Alternative therapies in drug and alcohol addiction treatment underlie a holistic approach to recovery, which focuses on nurturing the mind and spirit as well as the body. Quality addiction recovery programs offer a number of alternative therapies, including art and music therapy, yoga, acupuncture, and adventure therapy.
As a lesser-known but equally valuable alternative, adventure therapy, takes recovery outdoors and into the wilderness. Adventure therapy often includes camping, kayaking, and hiking, among many other activities. A study published in the Journal of Substance Abuse Treatment found outdoor adventures effective for helping to reduce relapse rates as well as leading to significant improvements in alcohol cravings, frequency of negative thoughts, and autonomic arousal, which is related to the “fight or flight” syndrome.
The Goals of Adventure Therapy
Adventure therapy’s nature-focused treatment protocol is designed to be used along with traditional “talk” therapies, like cognitive-behavioral therapy and motivational interviewing, which take place in both traditional indoor settings and in the wilderness. The outdoor activities offer a markedly different – and considerably more inspiring – environment in which to address various issues related to addiction. The environment itself becomes therapeutic and inspires hope, promotes personal growth and self-awareness, and fosters a sense of accountability and belonging.
Trudging through the wilderness or setting up a remote camp among the flora and fauna offer unique opportunities for those in recovery to:
- Improve their decision-making skills by learning how to make snap decisions that affect both the individual and the group.
- Learn critical coping skills, such as tolerating stress, solving problems, and venturing outside of their comfort zone.
- Work on communication skills in order to achieve a common goal.
Components of Adventure Therapy
The Association for Experiential Education identifies five main components of adventure therapy:
- Direct involvement in treatment – The individual works cooperatively with others and is accountable for his or her own actions as they affect both the individual and the group.
- Personal motivation – A high level of involvement in the experience and the occurrence of natural and logical consequences of personal choices leads to a higher motivation level in terms of participating in one’s own treatment.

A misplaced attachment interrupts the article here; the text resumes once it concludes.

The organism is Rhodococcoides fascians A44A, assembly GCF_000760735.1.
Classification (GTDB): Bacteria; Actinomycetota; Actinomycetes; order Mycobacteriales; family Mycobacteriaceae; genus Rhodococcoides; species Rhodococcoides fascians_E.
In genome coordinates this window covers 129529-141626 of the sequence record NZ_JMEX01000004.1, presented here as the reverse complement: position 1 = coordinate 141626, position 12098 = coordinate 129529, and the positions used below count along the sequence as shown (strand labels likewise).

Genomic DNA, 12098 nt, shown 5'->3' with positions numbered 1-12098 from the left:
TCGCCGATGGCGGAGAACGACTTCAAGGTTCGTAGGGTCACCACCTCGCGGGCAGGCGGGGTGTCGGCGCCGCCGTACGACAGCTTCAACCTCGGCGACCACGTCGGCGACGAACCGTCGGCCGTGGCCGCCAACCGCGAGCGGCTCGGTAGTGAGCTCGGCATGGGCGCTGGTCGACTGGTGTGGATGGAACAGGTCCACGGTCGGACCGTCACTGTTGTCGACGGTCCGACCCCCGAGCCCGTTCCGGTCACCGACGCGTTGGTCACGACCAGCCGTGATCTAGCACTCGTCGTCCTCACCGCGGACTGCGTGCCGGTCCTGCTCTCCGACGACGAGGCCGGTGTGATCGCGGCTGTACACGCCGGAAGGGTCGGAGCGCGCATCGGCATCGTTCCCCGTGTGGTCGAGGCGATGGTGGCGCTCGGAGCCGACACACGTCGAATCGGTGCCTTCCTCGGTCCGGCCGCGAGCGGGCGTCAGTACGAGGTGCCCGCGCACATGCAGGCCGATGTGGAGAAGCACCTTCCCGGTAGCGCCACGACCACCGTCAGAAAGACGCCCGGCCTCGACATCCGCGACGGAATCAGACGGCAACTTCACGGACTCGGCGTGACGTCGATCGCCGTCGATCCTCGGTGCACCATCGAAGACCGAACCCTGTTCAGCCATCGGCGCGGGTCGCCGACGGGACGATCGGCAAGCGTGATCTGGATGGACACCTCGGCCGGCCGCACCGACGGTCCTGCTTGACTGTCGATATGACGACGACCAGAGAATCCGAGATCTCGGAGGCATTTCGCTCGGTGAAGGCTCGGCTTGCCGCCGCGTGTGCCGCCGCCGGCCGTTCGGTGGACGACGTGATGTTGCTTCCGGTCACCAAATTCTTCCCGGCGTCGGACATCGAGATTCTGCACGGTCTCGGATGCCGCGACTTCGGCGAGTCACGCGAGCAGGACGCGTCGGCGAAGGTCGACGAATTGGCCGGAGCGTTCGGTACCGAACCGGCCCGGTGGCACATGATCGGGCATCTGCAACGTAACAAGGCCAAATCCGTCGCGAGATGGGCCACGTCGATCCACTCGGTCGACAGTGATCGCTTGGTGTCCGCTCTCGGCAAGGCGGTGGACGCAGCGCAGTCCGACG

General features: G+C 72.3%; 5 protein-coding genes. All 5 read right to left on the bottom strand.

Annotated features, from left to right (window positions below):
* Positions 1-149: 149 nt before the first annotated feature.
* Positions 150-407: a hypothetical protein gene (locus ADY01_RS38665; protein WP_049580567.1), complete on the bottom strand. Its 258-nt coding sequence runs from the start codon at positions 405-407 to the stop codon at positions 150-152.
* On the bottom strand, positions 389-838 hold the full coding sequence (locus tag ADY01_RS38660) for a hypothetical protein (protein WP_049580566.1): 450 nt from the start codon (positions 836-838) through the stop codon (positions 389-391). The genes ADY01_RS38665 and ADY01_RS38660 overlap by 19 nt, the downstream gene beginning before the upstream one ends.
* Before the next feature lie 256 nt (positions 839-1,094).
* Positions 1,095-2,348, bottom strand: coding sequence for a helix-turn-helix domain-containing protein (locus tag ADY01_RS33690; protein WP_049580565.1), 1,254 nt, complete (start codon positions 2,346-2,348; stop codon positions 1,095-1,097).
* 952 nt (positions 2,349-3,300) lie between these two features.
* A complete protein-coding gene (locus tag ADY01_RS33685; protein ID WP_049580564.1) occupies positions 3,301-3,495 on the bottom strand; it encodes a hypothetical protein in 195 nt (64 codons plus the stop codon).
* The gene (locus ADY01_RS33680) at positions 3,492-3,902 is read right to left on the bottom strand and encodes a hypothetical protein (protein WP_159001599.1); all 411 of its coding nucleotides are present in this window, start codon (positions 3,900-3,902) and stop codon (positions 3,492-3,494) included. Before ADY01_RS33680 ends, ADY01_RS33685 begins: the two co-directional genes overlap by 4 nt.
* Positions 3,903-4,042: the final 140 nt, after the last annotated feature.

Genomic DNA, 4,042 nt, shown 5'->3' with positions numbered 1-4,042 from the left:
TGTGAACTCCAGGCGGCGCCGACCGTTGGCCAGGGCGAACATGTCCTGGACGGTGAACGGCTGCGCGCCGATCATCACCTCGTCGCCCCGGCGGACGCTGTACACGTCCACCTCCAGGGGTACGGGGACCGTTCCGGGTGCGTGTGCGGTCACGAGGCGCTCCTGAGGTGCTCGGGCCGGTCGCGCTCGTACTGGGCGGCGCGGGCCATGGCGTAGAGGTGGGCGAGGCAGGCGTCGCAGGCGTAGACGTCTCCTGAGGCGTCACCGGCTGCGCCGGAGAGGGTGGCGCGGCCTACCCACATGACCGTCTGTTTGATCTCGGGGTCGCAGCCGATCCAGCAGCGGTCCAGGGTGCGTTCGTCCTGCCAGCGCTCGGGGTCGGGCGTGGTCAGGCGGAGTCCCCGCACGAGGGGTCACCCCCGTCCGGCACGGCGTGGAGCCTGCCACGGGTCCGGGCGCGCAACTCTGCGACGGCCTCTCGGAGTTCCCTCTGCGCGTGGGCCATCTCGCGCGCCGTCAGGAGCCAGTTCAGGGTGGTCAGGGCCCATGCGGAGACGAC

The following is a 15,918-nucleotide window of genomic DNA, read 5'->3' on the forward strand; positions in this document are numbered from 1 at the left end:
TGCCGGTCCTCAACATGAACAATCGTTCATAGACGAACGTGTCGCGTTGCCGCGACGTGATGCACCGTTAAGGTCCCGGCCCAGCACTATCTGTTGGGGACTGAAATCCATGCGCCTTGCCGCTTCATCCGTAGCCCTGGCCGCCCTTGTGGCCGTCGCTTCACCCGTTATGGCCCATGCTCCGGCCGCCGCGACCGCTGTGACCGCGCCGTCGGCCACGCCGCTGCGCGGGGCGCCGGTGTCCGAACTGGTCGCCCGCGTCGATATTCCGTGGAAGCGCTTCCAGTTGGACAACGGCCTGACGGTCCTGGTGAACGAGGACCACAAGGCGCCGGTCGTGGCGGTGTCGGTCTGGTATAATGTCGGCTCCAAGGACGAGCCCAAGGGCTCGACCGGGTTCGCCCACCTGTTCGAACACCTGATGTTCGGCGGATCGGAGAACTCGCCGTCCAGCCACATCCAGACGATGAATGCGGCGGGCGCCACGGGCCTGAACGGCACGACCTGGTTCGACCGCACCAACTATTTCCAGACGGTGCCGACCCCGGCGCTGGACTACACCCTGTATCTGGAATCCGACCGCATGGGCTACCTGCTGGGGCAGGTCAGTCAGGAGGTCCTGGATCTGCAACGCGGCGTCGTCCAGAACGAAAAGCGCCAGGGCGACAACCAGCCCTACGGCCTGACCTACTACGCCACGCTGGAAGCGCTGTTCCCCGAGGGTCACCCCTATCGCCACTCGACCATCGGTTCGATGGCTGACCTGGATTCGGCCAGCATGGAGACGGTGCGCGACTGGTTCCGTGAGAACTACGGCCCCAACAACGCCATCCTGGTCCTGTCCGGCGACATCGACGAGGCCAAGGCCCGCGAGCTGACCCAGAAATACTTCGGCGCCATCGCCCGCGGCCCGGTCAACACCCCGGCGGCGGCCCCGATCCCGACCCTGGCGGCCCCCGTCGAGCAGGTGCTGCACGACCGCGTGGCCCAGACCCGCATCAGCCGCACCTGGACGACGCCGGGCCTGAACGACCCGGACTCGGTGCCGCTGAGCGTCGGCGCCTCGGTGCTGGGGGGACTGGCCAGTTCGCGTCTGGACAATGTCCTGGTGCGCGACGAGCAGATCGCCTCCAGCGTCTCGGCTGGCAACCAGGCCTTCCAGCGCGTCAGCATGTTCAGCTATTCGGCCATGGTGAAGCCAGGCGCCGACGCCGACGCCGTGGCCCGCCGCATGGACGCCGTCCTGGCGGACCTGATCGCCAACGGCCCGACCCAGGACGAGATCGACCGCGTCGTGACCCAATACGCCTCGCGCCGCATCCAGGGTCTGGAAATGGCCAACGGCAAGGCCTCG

- Meaningful experience – Participants come to understand, first-hand and in real time rather than through reflecting on the past, that actions have consequences. This leads to a higher level of personal and group accountability.
- Self-reflection – Reflecting on the adventure experience as it unfolds and in retrospect allows participants to develop a higher level of self-awareness as strengths and weaknesses naturally emerge.
- Relevance to future experiences – The important and highly personal lessons learned in adventure therapy are applied to future experiences as well as related to experiences in the past.
Adventure Therapy is Goal-Focused
The individual’s treatment goal is the main focus of adventure therapy. The benefits of being in nature are well documented, and adding an adventure component produces an active process that becomes a vehicle for change. The practitioners who lead adventure therapy exercises are focused on helping participants connect the lessons learned in nature to their own recovery while monitoring stress levels and ensuring that participants are making positive gains.
Adventure therapy is far more than a hike in the woods. The environment of play and fun are central to adventure therapy and enhance participants’ engagement in treatment. It offers a break from negativity while helping to break down inhibitions and resistance to change, leading to a more personalized and internalized treatment experience.
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